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“To See Themselves as They Are”

The limits of empathizing with your occupier

Essays | Palestine
December 6, 2023

One of my earliest memories is of my mother calling my aunt, who was in the United States at the time, to tell her that two of their cousins were shot by the Israeli army, but the third survived because he splashed their blood on his body and laid still until the soldiers left. I remember hearing screams from the other end of the phone. Later that day I placed an imaginary call to my aunt to tell her that I put bandages on them, and they are okay now. I was five years old. 

When I was putting my daughter to bed last night, I sang to her a song my father used to sing to me: “I wish my body was a bridge that you can safely walk on, and we can live together in freedom in Palestine.” As I put her in her crib, in her safe room in Brooklyn, I thought that her safety was completely arbitrary, a pure accident of birth. I could have easily been putting her in her crib in Gaza, knowing that she, or I, or both of us might never see the light of day again, might never have another morning together, might be getting pulled from the rubble of Gaza as we speak.

I grew up in Palestine. As a child, I experienced nonsensical and unspeakable violence, too much to write or speak about. But my mother used to always tell me that our own self-liberation comes from humanizing our occupier, and their biggest defeat will always come from their systemic and intentional dehumanization of us. Considering how my mother had to grow up, that feels like an impossible feat, but somehow, she managed to practice what she preached.

When a herd of Israeli soldiers stormed our home during the second intifada and put us all in one room with an AK-47 pointed at us, my mother asked the soldier pointing the gun about how he was feeling and if he missed his family. She asked him if he was going to be able to go to college and said that she hoped that he could go back to his mother soon. 

When she was diagnosed with cancer and had to cross a checkpoint on foot, to receive treatment at an Israeli hospital (since Israel doesn’t allow Palestinians to have access to chemotherapy), she befriended all the Israeli doctors and nurses, and used to say that she looked forward to going because they served the best cheese sandwiches. After every blood transfusion, she would also say that “now she has Israeli blood in her.” 

When my mother died at that same hospital, we had to wait for hours for them to find an “Arab” doctor to sign her body out, because her brown Arab body wasn’t fit for an Israeli doctor to process. If my mom had been there at that moment, she would have said that it’s okay, because they just didn’t know any better.

I think my mother would be upset with me right now, because I’m finding it very difficult to empathize with my occupier. I am ashamed that when I first heard that there were Israeli casualties in October, my first thought was that maybe now they can understand how we have felt for seventy-five years, how we have been oppressed, killed, dehumanized, maimed, suffocated, kidnapped, jailed, and bombed. Maybe if they understood, they would stop, but empathy is not a symptom of war, neither is nuance, because the idea that all Palestinians are Hamas supporters is not only wildly inaccurate but dehumanizing and dangerous.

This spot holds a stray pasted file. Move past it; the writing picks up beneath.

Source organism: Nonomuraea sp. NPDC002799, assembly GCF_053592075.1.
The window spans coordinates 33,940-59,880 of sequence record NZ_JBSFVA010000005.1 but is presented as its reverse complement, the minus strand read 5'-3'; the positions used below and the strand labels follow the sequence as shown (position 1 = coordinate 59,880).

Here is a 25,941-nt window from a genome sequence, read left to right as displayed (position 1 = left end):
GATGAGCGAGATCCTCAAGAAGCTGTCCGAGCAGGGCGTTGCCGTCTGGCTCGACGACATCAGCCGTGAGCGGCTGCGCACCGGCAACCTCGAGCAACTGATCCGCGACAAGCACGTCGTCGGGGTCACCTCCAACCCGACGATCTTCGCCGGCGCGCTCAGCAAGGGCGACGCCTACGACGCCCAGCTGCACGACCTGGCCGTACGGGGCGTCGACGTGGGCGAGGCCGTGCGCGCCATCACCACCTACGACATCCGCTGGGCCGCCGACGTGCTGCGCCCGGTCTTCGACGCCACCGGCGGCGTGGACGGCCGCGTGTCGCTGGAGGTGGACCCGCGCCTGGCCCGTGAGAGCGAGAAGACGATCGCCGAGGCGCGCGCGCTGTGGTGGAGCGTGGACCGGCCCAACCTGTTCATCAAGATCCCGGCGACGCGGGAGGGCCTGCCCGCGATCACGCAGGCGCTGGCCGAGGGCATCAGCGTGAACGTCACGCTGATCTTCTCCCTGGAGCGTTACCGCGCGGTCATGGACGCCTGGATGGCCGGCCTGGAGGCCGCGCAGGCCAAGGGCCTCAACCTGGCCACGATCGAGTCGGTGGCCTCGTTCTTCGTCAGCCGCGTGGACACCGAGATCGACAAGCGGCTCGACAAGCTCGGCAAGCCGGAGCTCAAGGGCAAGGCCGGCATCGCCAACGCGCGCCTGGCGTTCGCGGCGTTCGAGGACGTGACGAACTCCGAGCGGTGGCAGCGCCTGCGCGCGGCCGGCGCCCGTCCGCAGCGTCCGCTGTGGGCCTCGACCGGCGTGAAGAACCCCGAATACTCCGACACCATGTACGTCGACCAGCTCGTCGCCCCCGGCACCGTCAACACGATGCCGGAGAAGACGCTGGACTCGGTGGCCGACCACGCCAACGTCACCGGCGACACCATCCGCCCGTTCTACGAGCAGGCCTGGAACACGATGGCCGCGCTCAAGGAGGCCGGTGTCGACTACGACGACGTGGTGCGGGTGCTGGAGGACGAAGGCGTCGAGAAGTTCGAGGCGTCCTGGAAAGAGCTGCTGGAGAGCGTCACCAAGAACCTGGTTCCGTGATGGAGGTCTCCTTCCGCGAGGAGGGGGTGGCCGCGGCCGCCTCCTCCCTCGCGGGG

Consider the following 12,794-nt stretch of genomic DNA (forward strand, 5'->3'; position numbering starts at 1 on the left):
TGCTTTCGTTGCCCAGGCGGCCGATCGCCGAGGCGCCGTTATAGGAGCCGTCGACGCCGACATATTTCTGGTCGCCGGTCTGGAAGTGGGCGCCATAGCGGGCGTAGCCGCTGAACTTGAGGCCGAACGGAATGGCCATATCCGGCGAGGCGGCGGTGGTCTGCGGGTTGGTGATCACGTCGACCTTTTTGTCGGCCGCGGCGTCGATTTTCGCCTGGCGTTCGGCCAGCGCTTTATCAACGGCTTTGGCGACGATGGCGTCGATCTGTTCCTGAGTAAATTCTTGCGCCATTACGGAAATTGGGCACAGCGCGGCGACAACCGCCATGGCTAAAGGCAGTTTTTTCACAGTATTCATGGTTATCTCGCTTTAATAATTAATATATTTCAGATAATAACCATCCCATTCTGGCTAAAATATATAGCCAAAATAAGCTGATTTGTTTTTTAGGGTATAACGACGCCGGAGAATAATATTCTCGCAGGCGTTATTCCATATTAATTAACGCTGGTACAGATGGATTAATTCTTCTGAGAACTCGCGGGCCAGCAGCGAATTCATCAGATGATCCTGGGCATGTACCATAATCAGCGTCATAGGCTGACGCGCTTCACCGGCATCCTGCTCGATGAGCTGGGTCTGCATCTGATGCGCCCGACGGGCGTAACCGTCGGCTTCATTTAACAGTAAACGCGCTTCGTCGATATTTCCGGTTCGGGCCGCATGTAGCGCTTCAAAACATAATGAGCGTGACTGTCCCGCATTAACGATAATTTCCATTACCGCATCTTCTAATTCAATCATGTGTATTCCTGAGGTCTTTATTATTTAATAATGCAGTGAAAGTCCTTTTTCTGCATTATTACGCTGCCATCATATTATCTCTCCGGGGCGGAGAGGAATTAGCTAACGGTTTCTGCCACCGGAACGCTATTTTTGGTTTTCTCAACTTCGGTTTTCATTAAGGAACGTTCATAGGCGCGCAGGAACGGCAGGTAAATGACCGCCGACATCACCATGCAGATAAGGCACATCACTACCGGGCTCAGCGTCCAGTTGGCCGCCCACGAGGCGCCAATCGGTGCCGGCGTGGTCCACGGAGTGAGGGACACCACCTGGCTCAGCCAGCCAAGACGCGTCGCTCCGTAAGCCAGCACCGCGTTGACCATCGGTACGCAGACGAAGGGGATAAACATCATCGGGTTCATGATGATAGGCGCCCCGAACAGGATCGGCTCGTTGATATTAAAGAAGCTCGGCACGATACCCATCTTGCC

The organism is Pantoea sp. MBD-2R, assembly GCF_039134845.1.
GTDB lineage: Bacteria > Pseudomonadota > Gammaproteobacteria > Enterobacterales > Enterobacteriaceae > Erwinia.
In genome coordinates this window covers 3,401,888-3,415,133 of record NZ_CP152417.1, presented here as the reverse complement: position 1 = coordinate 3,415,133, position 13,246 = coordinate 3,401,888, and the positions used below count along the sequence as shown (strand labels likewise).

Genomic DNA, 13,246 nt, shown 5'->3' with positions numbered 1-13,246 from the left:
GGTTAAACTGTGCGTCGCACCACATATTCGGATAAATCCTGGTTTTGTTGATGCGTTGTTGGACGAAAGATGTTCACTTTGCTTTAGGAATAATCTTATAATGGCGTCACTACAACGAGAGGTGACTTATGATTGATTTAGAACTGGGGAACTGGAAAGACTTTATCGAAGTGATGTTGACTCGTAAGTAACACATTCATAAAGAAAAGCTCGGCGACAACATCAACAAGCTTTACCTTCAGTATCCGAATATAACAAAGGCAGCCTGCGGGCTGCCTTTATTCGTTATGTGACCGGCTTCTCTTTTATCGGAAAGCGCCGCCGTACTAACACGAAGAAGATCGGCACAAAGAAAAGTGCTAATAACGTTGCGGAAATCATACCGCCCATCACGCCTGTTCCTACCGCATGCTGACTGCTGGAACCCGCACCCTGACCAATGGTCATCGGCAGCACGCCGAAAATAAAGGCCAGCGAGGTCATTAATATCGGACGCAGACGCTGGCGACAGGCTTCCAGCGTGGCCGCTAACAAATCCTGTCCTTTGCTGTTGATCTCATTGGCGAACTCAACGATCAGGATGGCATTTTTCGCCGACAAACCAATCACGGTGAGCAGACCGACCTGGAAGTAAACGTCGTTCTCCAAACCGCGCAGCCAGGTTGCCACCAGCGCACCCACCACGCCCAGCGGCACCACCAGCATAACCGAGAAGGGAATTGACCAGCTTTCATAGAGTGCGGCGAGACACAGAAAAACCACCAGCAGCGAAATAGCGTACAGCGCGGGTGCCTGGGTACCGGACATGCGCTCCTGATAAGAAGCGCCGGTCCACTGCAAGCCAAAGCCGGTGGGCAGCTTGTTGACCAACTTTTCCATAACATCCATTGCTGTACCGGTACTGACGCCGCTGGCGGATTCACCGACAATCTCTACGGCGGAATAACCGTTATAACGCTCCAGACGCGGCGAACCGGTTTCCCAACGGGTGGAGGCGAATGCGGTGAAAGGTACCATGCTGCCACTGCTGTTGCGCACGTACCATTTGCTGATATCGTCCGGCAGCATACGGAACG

Make no mistake, we are probably one of the few who understand how a lot of Jewish people might feel right now, with their collective trauma resurfacing and nightmarish images of gas chambers and intentional annihilation for decades flashing before their eyes with rawness, as a confirmation that they will always be persecuted as a result of their religion and culture. But if you are perpetuating violence against Palestinians from your comfortable and safe homes in the West, you are personally participating in the continued unsafety and instability of your fellow Israeli Jews. It has become clear that Israelis will only live in peace when Palestinians are afforded the same luxury, and that the constant oppression of another people is not an appropriate or productive trauma response.

When I was seven years old, I remember my mother falling to the floor when she heard that twenty-eight Palestinians were shot by an Israeli settler as they knelt during morning prayers in a mosque in Hebron. Today, I hide my tears from my daughter when I look at images of Palestinian babies, who look exactly like her, being pulled from the rubble. Generations of Palestinian grief are not enough to convince the Western world that we are humans too, that we also deserve freedom, dignity, and a chance at joy. 

I have been wondering how many dead children are enough for this incomprehensible violence against Palestinians to stop, for the Israeli government to feel satisfied and for its murderous rage to quell, even if just for a little bit, to give families a chance to bury their dead—but I keep forgetting that to them we all deserve to die, and after they kill us all, they will kill our animals, trees, and inanimate objects. That thought fills me with sadness for them. Can you imagine what has to happen to your core to become like that? Can you imagine the nightmare that is your life when you feel this way about other people? 

My only solace comes from the words of James Baldwin, from his letter to his nephew, where he wrote: “Those innocents who believed that your imprisonment made them safe are losing their grasp of reality. But these men are your brothers, your lost younger brothers, and if the word  ‘integration’ means anything, this is what it means, that we with love shall force our brothers to see themselves as they are, to cease fleeing from reality and begin to change it.”

I will, for the sake of my mother, pray for their children, who are just as precious as mine, and dream of a day when we are all free.